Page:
Then in July 2012, another case altered the copyright landscape for Canadians. In the case of Alberta (Education) v. Canadian Copyright Licensing Agency (Access Copyright), Alberta school boards en masse sued for and won the right to distribute approximately seven percent of a text as supplement to their regular course material. Chief Justice Rosalie Abella (with McLachlin among those in quorum) used the CCH formula to determine whether or not the dealing was "fair" and decided that indeed it was. As Mekhala Chaubal stated in an IP Osgoode publication, the Alberta case is a landmark case for Canadian copyright legislation because the SCC decided that copies made by teachers for their students does constitute fair dealing, which set a precedent for similar cases in the future.
 
Concurrent to these legal battles and negotiations, Bill C-32, "An Act to amend the Copyright Act," was tabled in Parliament in June 2010. This proposed Act excluded, for first time, materials used in an educational context without defining clearly what was meant by "education."  A huge outcry reverberated through the nation, as groups such as AC, the Association of Canadian Publishers (ACP), the Canadian Educational Resources Council (CERC), COPIBEC, the Canadian Publishers’ Council (CPC), the Professional Writers Association of Canada (PWAC), the Writers’ Union of Canada (TWUC), among many others, galvanized to oppose the language of the bill. Their pleas were ignored, Bill C-11 was introduced as The Copyright Modernization Act on September 2011 without any change to the fair use exemption for educators, and from now on we will likely see a continued demise in what was an imperfect but functional copyright payment system.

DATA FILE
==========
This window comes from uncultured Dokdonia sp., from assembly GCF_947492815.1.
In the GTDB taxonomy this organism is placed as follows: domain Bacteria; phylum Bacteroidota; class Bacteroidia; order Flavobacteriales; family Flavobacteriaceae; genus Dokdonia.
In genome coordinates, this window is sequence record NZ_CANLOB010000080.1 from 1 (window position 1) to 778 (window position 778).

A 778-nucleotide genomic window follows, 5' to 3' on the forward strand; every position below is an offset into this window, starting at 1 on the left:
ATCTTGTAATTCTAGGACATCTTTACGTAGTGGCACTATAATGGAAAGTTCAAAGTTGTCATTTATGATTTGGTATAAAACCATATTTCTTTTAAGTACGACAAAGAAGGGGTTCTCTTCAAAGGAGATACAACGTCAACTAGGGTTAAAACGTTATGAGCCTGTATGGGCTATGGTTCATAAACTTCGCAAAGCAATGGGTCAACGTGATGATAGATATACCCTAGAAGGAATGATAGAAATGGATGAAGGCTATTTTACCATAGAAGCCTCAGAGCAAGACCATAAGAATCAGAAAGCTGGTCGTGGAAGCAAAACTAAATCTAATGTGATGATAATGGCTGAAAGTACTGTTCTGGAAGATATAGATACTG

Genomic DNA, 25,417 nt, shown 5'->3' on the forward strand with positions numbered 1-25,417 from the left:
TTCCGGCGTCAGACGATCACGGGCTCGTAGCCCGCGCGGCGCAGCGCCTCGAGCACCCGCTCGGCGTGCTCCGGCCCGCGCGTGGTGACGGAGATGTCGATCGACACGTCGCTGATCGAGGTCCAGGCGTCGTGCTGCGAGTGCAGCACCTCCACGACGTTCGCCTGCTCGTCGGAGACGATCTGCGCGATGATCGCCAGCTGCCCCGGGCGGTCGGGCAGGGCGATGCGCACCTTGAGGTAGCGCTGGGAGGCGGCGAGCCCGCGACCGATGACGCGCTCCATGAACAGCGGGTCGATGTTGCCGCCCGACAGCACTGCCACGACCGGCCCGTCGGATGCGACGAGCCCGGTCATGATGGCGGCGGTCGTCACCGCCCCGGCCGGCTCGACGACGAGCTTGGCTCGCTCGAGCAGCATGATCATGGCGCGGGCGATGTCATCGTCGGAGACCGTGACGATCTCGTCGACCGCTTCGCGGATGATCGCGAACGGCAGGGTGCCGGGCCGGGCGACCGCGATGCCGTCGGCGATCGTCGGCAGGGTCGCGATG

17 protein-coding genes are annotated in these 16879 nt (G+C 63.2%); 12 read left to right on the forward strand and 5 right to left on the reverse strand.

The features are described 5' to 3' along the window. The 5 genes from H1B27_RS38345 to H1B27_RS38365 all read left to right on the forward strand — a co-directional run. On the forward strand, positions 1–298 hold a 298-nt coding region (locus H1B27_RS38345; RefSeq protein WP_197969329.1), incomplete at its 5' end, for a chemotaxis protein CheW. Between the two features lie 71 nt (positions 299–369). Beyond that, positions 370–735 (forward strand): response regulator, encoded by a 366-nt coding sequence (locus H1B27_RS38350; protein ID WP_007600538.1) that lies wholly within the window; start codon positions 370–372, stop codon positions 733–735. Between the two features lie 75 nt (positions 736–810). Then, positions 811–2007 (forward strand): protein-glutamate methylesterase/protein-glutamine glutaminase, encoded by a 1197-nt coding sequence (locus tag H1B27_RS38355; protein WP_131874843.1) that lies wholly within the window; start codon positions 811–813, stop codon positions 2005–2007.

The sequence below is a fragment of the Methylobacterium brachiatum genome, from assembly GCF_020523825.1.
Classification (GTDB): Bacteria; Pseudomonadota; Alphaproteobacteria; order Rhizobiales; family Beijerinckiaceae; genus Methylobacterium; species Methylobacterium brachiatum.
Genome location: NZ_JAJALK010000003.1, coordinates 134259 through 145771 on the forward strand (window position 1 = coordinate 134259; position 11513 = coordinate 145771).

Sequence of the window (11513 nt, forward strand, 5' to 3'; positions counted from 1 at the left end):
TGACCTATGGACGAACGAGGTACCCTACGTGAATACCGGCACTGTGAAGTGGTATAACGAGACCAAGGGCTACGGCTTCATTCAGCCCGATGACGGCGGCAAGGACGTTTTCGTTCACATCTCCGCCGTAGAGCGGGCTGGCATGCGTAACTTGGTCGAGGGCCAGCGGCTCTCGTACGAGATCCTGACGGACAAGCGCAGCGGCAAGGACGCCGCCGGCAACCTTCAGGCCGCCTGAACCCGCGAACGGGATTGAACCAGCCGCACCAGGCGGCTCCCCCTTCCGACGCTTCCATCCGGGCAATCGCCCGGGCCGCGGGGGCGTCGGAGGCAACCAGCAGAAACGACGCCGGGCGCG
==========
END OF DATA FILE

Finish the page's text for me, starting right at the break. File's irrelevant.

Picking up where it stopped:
Claire Grady-Smith graduated from Queen's Cultural Studies masters program in January, 2012, and lives in Kingston, Ontario. She is currently a freelance writer, artist and marketing consultant for Wintergreen Studios Press, among other clients.

Interested in Canadian copyright laws? Then you'll want to check out this excerpt from Canadian Copyright: A Citizen's Guide (Between The Lines) by Laura J. Murray and Samuel E. Trosow.